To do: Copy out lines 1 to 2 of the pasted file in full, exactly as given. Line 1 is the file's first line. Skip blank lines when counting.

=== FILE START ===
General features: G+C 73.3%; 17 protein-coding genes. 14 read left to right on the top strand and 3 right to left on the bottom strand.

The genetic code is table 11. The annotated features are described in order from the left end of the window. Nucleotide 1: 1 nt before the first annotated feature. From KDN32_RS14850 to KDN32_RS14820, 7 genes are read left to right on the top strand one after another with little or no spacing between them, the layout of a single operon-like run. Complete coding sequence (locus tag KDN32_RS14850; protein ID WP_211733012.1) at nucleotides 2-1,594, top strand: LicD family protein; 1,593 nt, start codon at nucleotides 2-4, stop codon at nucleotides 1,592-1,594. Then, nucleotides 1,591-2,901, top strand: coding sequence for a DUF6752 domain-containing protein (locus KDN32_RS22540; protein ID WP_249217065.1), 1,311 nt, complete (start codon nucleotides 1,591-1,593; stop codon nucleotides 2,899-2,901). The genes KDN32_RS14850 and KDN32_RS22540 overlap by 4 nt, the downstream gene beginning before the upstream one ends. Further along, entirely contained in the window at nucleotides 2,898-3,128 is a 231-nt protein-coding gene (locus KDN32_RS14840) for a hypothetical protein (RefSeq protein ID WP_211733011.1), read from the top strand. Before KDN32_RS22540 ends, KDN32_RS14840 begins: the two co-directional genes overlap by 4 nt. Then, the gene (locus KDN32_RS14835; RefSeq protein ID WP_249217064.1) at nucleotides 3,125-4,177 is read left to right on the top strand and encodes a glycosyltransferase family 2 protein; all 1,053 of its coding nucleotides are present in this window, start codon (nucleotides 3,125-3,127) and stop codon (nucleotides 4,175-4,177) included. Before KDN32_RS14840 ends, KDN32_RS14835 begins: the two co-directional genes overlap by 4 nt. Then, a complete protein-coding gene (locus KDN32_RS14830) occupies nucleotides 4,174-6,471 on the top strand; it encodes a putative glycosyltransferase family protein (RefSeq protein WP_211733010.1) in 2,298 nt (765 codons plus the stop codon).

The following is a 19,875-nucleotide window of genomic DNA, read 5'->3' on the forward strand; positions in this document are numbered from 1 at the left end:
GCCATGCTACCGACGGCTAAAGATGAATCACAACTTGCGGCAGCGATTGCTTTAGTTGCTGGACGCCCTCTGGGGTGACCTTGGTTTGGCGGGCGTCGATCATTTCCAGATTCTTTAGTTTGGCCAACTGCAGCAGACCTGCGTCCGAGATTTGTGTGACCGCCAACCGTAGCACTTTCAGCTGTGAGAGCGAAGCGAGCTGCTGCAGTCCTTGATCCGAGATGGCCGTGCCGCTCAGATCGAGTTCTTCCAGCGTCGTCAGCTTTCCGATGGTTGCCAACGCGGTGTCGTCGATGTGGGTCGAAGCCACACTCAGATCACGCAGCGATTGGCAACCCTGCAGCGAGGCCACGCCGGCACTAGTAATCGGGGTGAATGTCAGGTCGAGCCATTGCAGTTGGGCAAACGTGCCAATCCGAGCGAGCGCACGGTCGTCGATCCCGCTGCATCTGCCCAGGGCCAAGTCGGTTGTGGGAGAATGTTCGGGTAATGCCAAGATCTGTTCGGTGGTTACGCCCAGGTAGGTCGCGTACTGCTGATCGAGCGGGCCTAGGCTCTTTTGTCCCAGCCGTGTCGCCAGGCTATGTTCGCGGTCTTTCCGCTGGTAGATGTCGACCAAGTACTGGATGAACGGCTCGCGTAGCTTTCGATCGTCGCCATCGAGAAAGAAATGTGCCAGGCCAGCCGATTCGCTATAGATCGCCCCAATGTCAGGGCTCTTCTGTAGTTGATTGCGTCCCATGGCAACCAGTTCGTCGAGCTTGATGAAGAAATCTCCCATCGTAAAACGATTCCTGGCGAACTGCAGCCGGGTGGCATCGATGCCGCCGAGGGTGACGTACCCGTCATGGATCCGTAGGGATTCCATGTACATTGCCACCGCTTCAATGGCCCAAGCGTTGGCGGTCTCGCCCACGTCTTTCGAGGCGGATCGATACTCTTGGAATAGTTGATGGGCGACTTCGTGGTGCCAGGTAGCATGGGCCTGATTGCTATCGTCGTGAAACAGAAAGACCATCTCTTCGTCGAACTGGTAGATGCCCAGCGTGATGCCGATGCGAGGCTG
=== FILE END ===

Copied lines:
General features: G+C 73.3%; 17 protein-coding genes. 14 read left to right on the top strand and 3 right to left on the bottom strand.

The genetic code is table 11. The annotated features are described in order from the left end of the window. Nucleotide 1: 1 nt before the first annotated feature. From KDN32_RS14850 to KDN32_RS14820, 7 genes are read left to right on the top strand one after another with little or no spacing between them, the layout of a single operon-like run. Complete coding sequence (locus tag KDN32_RS14850; protein ID WP_211733012.1) at nucleotides 2-1,594, top strand: LicD family protein; 1,593 nt, start codon at nucleotides 2-4, stop codon at nucleotides 1,592-1,594. Then, nucleotides 1,591-2,901, top strand: coding sequence for a DUF6752 domain-containing protein (locus KDN32_RS22540; protein ID WP_249217065.1), 1,311 nt, complete (start codon nucleotides 1,591-1,593; stop codon nucleotides 2,899-2,901). The genes KDN32_RS14850 and KDN32_RS22540 overlap by 4 nt, the downstream gene beginning before the upstream one ends. Further along, entirely contained in the window at nucleotides 2,898-3,128 is a 231-nt protein-coding gene (locus KDN32_RS14840) for a hypothetical protein (RefSeq protein ID WP_211733011.1), read from the top strand. Before KDN32_RS22540 ends, KDN32_RS14840 begins: the two co-directional genes overlap by 4 nt. Then, the gene (locus KDN32_RS14835; RefSeq protein ID WP_249217064.1) at nucleotides 3,125-4,177 is read left to right on the top strand and encodes a glycosyltransferase family 2 protein; all 1,053 of its coding nucleotides are present in this window, start codon (nucleotides 3,125-3,127) and stop codon (nucleotides 4,175-4,177) included. Before KDN32_RS14840 ends, KDN32_RS14835 begins: the two co-directional genes overlap by 4 nt. Then, a complete protein-coding gene (locus KDN32_RS14830) occupies nucleotides 4,174-6,471 on the top strand; it encodes a putative glycosyltransferase family protein (RefSeq protein WP_211733010.1) in 2,298 nt (765 codons plus the stop codon).